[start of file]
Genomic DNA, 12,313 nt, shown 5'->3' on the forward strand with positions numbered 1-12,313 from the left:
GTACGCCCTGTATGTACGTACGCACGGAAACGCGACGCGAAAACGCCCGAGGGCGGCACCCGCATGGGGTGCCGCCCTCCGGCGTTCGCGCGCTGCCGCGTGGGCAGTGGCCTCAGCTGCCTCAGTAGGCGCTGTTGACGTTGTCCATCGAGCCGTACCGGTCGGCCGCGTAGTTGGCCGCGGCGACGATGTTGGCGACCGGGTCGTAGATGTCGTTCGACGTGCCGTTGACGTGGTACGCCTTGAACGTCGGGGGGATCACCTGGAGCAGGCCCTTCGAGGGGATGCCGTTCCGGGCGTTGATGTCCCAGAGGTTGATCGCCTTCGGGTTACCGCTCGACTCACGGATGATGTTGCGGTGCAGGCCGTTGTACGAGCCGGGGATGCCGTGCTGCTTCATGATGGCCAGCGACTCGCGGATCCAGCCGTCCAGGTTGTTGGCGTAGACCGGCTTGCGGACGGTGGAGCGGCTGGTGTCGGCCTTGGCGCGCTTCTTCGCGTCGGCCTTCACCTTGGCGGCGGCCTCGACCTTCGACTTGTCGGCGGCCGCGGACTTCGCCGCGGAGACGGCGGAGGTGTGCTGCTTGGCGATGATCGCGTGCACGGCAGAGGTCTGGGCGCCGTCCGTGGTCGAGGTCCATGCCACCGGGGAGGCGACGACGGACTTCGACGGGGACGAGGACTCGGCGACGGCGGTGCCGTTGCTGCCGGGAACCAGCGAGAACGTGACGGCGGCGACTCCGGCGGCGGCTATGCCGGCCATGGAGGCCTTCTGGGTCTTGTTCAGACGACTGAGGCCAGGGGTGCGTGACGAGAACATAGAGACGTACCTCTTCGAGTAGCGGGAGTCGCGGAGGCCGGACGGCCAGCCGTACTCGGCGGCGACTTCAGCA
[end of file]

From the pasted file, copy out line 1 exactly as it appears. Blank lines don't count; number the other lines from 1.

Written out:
Genomic DNA, 12,313 nt, shown 5'->3' on the forward strand with positions numbered 1-12,313 from the left: